Tennis fans were left saddened on Wednesday night after Iga Swiatek announced her withdrawal from the Madrid Open.
The World No.1 has won 23 consecutive matches and four titles in 2022, but has decided to skip the clay-court event to rest a shoulder injury.
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The 20-year-old Polish star won the Stuttgart Open last week, adding it to titles she's already won in Qatar, Indian Wells and Miami this year.
Swiatek was set to be the top seed in the Spanish capital, but announced her withdrawal on Wednesday.
"After intense last weeks and winning four titles in a row, it's time to take care of my arm that has been fatigued since the Miami Open and I haven't had a chance to handle it properly," the 2020 French Open champion wrote on Twitter.
"I need a break from playing so intensively in order to treat my arm well and that's why, unfortunately, I have to withdraw from the Mutua Madrid Open.
"My body needs rest. I'm going to take some time to prepare for Rome and Paris. See you soon there.
"Hopefully, I will play in Madrid many times in the future - I'm looking forward to it."
Fans were left saddened that they won't see Swiatek in Madrid, wishing her the best.
Swiatek will now focus on her preparations for the French Open, where she will be the overwhelming favourite.
The Polish star will be looking to add to her lone grand slam triumph at Roland Garros in 2020.
Swiatek wants united front in Russian, Belarusian ban
Speaking in Madrid on Wednesday, Swiatek called for the governing bodies of tennis to unite in their decisions regarding the involvement of Russian and Belarusian players at tournaments in order to avoid the "chaos" created by Wimbledon's unilateral move to ban them.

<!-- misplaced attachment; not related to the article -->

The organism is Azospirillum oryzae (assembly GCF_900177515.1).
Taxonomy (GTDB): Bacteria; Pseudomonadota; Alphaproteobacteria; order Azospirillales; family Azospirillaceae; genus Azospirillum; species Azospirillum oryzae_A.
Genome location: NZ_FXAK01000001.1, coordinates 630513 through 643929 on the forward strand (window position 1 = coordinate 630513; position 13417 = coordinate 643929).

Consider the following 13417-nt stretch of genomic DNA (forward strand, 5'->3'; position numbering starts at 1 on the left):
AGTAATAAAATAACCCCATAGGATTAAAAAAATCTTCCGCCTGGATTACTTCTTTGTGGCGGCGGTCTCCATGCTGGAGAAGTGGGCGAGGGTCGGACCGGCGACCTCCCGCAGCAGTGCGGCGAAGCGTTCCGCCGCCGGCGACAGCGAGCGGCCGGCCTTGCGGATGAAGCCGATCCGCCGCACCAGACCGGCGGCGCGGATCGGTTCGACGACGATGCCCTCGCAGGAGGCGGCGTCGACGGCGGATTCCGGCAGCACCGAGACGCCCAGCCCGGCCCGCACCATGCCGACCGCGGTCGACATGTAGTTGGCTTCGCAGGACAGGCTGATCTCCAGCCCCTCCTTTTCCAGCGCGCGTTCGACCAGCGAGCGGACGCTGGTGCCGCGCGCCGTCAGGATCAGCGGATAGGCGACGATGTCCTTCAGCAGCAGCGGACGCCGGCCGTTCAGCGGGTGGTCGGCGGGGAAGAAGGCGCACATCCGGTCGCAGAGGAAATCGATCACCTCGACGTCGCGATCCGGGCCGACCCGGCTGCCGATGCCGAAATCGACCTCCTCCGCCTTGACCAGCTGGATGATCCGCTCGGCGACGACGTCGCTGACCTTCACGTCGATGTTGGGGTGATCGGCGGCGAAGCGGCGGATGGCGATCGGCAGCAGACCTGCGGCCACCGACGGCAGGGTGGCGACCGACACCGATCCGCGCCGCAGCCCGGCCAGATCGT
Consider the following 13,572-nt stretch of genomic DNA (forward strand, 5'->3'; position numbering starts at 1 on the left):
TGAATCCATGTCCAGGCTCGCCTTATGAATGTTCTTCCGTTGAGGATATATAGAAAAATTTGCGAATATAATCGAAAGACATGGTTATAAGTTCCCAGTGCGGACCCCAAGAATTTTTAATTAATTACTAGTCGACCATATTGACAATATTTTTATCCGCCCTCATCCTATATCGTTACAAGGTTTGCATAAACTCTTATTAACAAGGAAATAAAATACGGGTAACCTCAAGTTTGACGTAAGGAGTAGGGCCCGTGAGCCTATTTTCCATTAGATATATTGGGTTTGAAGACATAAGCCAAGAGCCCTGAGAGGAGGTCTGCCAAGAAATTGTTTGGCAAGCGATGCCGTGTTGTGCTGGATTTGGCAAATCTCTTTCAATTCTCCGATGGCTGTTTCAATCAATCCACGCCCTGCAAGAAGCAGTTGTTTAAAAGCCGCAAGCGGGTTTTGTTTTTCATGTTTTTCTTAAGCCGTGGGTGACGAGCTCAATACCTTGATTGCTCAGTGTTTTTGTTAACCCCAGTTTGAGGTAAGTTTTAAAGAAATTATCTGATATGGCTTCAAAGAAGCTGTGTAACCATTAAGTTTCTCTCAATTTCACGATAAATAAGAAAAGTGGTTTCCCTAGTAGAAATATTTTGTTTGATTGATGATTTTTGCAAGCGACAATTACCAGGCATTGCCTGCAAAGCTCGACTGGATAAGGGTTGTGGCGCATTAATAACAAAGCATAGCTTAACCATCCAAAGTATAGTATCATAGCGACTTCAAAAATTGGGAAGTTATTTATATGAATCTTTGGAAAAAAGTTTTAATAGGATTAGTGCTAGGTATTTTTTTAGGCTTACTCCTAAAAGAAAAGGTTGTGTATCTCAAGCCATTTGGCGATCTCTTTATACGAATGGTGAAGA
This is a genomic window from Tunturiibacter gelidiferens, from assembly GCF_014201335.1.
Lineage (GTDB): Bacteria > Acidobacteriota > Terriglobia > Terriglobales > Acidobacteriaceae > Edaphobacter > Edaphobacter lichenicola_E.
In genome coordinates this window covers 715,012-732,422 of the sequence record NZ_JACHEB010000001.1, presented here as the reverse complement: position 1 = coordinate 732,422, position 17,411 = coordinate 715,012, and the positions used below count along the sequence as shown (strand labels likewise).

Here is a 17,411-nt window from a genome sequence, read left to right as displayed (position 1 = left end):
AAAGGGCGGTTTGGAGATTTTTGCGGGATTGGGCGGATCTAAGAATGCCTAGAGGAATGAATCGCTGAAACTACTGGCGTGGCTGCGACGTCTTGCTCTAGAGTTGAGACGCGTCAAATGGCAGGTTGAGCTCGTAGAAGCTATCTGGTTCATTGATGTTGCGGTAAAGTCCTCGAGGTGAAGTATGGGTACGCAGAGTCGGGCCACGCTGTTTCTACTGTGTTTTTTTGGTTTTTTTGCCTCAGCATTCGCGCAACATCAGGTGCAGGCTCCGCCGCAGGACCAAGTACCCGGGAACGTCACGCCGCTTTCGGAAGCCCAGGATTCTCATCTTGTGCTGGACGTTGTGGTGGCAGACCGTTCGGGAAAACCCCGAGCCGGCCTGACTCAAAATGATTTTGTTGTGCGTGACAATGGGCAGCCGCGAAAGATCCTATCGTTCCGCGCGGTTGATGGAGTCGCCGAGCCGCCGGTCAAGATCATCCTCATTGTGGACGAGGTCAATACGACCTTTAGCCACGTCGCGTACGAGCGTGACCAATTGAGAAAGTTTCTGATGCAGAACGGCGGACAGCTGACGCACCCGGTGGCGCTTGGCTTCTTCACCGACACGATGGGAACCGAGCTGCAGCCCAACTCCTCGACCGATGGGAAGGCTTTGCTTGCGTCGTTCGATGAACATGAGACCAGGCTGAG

The World No.1 has been vocal in her support for Ukraine and has been wearing a ribbon with the country's colours during her matches.
Last week, Wimbledon announced Russian and Belarusian players were banned from this year's tournament due to the invasion of Ukraine.
"The situation is getting like more and more chaotic, I would say," Swiatek told reporters.
"But I feel like it would be nice to have all these bodies making the proper decision so that we're not going to have that kind of chaos.
"I feel like people are expecting us players to make the decision, but it's pretty hard for us to make one because we know these people.
"We know each other. We are spending so much time on tour that it feels like we're family.
"For sure it's a tough situation and that's why I think the actual people who are responsible for making this decision, they should make one decision that is going to last."
Swiatek didn't say whether she believes Wimbledon's decision is correct or not and feels she is not qualified enough to weigh in on the matter in a definitive way.
"I don't know what decision is right, because honestly, I'm 20 and it's not like I'm saying that because I want to stay in a safe bubble," she added.
"But honestly, I've never been involved in politics and it's not like I know everything.
"It's more like I still need to educate myself and I feel like I should educate myself a little bit more in that.
"So I can't tell what's the best decision that's for sure. Making some moves that are going to help stop the war a little bit would be better."
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